Tuesday , May 21 2024
There is a power unique to a big band, and especially to this big band, that consistently raises the piece’s emotional stakes.

Music Review: Joe Sample’s Tribute to Victims of Slavery, ‘Children of the Sun’

Children of the Sun, composer/pianist Joe Sample’s powerful programmatic evocation of what it meant to be a slave, was released posthumously on January 6, 2015. Sample, a founding member of the Jazz Crusaders – who later deemphasized their jazz roots and becoming simply the Crusaders – passed away in September from mesothelioma at age 75.

The new album was recorded in 2011. Sample explains in his liner notes that he had been performing at the St. Croix Jazz Festival in the Virgin Islands in 1995, and took the opportunity to do a bit of exploring. “I was struck,” he says, by the contrast between the tranquil solitude and the brutal reality of the island’s history.” The Islands, home to highly profitable trade in sugar cane farming and processing, had become a center of slave trade. As he wandered over the island, Sample began to ponder the irony inherent in its natural beauty and the perverted uses it had been put to. As one might expect from a composer, the pondering took the form of musical themes and melodies.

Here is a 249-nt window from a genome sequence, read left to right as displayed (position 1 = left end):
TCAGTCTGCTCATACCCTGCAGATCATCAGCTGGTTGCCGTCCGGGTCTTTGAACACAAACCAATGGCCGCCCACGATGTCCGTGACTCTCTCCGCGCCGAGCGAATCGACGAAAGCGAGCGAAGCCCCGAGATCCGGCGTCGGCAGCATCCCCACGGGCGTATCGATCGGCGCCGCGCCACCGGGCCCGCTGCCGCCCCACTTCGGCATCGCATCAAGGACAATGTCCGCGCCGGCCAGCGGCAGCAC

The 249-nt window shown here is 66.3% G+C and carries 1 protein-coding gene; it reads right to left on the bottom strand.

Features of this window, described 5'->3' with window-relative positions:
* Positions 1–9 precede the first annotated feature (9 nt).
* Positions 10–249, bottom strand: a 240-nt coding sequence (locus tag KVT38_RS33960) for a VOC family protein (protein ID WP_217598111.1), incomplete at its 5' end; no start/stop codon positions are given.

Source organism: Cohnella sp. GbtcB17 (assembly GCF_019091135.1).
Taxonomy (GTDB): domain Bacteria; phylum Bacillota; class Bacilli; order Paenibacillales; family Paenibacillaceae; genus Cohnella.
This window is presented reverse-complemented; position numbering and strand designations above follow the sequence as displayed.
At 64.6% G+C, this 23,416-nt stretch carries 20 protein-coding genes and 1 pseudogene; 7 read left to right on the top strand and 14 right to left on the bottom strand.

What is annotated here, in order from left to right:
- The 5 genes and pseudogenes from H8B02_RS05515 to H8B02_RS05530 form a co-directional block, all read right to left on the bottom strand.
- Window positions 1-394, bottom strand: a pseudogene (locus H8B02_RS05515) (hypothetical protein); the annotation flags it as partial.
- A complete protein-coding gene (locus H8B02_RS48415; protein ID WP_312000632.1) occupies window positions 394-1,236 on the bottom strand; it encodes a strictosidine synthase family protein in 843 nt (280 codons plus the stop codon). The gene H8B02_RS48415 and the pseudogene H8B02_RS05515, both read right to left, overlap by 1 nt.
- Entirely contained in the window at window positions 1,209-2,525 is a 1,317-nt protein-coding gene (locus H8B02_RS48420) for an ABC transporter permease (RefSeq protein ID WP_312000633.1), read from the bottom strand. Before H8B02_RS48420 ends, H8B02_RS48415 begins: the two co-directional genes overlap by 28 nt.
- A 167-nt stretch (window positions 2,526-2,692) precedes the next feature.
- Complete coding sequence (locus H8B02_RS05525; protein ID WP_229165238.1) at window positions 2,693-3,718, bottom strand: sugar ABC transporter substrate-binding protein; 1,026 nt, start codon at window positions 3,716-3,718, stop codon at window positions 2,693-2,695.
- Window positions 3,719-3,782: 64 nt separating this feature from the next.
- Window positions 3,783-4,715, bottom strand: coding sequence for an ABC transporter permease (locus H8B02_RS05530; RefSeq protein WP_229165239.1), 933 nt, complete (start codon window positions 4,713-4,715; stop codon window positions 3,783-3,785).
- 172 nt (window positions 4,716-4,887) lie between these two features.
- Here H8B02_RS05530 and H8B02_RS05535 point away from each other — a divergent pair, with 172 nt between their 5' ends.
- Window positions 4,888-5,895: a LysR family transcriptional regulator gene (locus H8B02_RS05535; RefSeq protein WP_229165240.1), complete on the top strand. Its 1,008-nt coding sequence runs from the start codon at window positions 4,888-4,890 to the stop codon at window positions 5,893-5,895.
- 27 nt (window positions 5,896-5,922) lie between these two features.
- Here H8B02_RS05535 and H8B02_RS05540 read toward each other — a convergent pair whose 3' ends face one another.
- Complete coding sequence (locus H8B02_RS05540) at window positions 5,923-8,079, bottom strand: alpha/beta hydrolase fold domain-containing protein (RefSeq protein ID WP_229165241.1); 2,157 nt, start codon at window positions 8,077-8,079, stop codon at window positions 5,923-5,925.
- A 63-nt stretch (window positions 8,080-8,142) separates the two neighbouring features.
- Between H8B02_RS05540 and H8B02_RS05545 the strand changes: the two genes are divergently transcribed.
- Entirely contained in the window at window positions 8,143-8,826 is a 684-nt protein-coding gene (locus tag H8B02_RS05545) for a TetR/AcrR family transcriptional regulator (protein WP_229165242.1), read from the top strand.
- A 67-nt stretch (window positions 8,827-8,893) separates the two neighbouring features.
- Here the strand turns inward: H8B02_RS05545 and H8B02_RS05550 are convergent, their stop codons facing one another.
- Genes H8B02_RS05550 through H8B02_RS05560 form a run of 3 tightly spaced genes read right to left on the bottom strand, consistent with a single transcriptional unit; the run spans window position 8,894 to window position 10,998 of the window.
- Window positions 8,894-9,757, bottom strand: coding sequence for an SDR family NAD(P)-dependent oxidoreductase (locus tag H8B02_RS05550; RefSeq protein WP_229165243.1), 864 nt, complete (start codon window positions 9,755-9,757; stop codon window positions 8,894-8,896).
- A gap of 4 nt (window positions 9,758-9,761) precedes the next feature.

When he was asked by Swedish trombonist Nils Landgren to create a piece for the Hamburg-based NDR Bigband, Sample took it as an opportunity to work these themes and melodies into a larger structure that would serve as a fitting tribute to those early slaves, slaves often referred to as “children of the sun.” The 11-track suite uses the NDR’s substantial size to add to the weight of the musical experience. There is a power unique to a big band, and especially to this big band, that consistently raises the piece’s emotional stakes.

Children of the sunAlthough focusing often on Caribbean rhythms and ideas, the music is always moving to a more universal exploration of those ideas. This is, after all, a German band playing an African-American’s musical portrait of an African experience with the input of American and European soloists. Even when a piece like “Creole Eyes” is located explicitly by title and rhythms, it is developed beyond that location—note the trumpet solo of Ingolf Burkhardt and the tenor sax work of Frank Delle. The same is true for the Latin rhythms of “Rumfire” with Claus Stotter’s flugelhorn solo and Sample’s own piano, as well as “Gold in the Cane,” which features solos by all of the above plus Landgren on the trombone. Landgren handles most of the trombone solos with an engaging gusto. He is featured on six tracks. Sample does a lot of the solo piano work throughout. He is featured on five of the tracks.

The suite opens with the Latin flavors of “I Wanna Go Home” followed by “Buttermilk Sky” and an intense “Islands of the Mind” with a stylish Sample solo. The title song, “Children of the Sun,” “I Believe In,” “Blue Abyss,” and “Albatross Day” round out this very inventive album.

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